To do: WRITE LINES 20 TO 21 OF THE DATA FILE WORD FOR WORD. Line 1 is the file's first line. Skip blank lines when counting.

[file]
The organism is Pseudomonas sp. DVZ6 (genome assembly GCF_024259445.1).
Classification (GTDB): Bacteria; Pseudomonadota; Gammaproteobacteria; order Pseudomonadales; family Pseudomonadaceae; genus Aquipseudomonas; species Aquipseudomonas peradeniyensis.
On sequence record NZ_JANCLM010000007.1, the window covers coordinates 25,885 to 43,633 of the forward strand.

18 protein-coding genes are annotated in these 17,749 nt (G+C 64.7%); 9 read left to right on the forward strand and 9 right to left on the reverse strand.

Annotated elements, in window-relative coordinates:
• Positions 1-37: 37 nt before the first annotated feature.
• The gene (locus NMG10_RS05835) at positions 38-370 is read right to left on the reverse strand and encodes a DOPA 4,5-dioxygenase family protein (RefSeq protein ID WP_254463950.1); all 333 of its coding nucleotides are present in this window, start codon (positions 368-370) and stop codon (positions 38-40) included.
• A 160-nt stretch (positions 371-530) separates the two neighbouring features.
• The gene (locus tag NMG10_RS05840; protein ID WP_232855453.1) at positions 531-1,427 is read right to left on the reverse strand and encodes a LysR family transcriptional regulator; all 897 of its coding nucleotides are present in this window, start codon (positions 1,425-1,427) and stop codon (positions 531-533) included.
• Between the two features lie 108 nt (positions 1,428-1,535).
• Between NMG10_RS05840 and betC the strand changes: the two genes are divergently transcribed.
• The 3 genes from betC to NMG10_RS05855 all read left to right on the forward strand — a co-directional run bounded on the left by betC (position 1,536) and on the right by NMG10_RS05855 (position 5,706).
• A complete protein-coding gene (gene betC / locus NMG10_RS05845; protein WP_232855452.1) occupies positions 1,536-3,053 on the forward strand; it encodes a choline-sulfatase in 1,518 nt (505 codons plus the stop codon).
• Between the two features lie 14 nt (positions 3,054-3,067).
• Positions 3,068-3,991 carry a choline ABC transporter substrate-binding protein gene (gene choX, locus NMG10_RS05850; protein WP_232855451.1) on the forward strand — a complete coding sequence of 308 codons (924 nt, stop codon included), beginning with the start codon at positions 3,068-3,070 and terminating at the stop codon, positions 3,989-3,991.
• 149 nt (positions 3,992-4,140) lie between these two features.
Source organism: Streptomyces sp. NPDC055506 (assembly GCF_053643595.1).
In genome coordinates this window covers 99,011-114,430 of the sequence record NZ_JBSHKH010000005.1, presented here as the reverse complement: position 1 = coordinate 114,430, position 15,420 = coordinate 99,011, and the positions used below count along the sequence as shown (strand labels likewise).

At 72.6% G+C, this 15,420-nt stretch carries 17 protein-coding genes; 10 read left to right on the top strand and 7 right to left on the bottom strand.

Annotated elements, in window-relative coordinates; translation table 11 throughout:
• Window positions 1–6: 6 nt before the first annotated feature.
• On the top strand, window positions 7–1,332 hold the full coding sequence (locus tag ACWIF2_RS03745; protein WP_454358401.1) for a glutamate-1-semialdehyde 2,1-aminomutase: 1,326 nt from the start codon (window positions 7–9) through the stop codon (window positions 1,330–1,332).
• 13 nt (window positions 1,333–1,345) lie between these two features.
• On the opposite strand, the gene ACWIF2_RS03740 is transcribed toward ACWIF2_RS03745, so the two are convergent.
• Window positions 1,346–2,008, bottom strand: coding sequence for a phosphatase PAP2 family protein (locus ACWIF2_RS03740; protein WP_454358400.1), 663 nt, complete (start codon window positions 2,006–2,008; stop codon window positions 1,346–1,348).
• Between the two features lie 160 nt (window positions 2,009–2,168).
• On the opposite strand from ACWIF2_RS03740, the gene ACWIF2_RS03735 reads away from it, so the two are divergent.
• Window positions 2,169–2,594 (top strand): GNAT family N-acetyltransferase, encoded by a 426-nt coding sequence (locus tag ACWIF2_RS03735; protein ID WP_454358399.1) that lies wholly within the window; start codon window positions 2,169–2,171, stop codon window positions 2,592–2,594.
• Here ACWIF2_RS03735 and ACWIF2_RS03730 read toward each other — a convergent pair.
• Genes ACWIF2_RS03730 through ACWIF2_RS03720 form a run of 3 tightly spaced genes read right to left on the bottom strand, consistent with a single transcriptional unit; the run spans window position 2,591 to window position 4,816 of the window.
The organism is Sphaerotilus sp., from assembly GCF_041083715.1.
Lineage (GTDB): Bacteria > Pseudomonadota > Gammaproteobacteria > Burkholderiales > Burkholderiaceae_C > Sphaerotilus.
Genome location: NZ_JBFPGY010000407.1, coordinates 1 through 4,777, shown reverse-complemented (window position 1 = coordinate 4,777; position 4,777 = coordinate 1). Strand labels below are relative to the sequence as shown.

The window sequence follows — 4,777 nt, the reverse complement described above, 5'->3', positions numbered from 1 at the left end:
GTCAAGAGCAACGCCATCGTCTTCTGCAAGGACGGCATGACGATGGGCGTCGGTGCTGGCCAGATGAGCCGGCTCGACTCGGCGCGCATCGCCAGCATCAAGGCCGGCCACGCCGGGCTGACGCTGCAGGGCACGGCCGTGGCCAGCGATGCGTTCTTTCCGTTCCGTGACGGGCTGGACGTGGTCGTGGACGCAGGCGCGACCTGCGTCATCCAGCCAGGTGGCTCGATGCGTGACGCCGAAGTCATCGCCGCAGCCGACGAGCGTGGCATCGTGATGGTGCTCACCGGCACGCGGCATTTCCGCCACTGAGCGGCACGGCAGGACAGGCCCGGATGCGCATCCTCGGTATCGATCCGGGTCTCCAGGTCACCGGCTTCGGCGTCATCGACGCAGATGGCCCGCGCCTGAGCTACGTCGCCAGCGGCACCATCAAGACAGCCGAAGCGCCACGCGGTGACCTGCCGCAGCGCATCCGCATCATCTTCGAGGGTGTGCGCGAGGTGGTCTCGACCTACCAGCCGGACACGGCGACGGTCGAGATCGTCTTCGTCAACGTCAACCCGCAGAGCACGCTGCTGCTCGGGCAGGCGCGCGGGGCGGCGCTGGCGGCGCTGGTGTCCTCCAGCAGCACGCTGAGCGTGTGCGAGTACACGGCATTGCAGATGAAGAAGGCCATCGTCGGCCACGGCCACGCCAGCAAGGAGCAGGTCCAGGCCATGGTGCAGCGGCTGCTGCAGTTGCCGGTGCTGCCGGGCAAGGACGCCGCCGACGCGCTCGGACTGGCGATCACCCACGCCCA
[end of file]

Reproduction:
Annotated elements, in window-relative coordinates; translation table 11 throughout:
• Window positions 1–6: 6 nt before the first annotated feature.